}
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2  
Did you try stepping through the code in your debugger to see what's actually going on ? –  Paul R Dec 7 '12 at 9:36
    
doesn't seem to do anything - could use more info here. –  Karthik T Dec 7 '12 at 9:37
    
You've got quite a bit of redundancy. Perhaps you should have a bool pop_if_possible(std::stack<char>, char) method so you can write if (c==')' && !pop_if_possible(stack, '(')) { return false; } –  MSalters Dec 7 '12 at 9:48
    
I've got the program to working just fine, I'm just not sure how to make it return 1 or 0 if it is matching or not matching using the actual function? –  Alan Gordon Dec 7 '12 at 9:58

5 Answers 5

What makes you think it doesn't do anything? It does. It checks for braces, but you're not doing anything with the return of checkBraces, which, btw, should return a bool, not an int.

Did you perhaps meant something like:

if (checkBraces ("{1+1}"))
   cout << "matching";
else
   cout << "not matching";

Pro-tip: learn how to use a debugger. You should learn how to debug before you start coding anything more than a "hello world".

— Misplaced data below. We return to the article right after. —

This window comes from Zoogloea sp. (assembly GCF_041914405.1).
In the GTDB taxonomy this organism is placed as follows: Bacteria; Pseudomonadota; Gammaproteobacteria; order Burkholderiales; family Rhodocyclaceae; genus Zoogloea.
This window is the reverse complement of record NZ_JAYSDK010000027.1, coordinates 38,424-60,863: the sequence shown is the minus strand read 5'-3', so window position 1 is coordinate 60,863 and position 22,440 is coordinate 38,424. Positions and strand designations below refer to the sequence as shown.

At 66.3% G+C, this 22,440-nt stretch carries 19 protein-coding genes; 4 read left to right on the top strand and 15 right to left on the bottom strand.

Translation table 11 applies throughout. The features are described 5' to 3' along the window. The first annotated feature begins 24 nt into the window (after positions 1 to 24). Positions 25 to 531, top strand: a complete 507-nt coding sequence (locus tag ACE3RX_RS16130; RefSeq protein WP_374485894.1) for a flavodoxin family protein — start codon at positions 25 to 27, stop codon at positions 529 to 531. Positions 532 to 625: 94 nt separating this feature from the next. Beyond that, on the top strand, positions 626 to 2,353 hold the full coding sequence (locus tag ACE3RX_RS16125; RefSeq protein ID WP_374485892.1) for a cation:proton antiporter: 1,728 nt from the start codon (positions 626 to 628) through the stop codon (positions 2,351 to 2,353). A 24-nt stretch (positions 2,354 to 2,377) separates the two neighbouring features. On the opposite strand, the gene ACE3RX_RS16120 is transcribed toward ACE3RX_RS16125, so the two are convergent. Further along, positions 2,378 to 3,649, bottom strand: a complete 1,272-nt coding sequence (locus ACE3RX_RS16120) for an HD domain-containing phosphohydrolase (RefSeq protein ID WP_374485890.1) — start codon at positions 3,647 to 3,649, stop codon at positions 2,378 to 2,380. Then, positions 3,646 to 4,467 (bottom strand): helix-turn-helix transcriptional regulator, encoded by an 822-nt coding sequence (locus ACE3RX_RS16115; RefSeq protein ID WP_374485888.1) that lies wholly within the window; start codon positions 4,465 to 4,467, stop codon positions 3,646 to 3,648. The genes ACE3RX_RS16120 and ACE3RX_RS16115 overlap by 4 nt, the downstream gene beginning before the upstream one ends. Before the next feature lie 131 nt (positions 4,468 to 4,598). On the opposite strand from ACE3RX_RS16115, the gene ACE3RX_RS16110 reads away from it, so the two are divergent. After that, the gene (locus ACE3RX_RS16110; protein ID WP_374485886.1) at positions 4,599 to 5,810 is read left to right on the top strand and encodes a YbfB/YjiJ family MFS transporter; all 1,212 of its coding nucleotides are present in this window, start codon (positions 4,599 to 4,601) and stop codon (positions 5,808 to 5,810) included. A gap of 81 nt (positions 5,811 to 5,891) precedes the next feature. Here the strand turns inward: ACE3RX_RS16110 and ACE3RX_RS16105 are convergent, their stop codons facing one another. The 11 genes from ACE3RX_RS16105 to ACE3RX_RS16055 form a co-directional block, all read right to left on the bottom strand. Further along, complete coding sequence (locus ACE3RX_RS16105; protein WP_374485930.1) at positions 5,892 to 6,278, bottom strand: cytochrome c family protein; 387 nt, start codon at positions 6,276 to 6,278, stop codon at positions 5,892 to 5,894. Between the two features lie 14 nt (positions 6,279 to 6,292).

share|improve this answer
    
"{ ( } )" is accounted for: when '}' is encountered, the top of stack will be '('. –  MSalters Dec 7 '12 at 9:45
    
@MSalters ah, that's true, I missed that. –  Luchian Grigore Dec 7 '12 at 9:47
    
okay okay using your IF statement you provided me my program seems to be working pretty well. I just need to be able to prompt the user to enter a string and return 1 or 0. Which I think I can accomplish by making that method a boolean instead of an int? –  Alan Gordon Dec 7 '12 at 9:49
    
@AlanGordon no, to take user input you need std::cin (google) –  Luchian Grigore Dec 7 '12 at 9:50
    
Re You should learn how to debug before you start coding anything more than a "hello world": +1 for that. +10, or even more, if I could. Sometimes it's too bad we can't "vote early, vote often" here at SO. –  David Hammen Dec 7 '12 at 9:52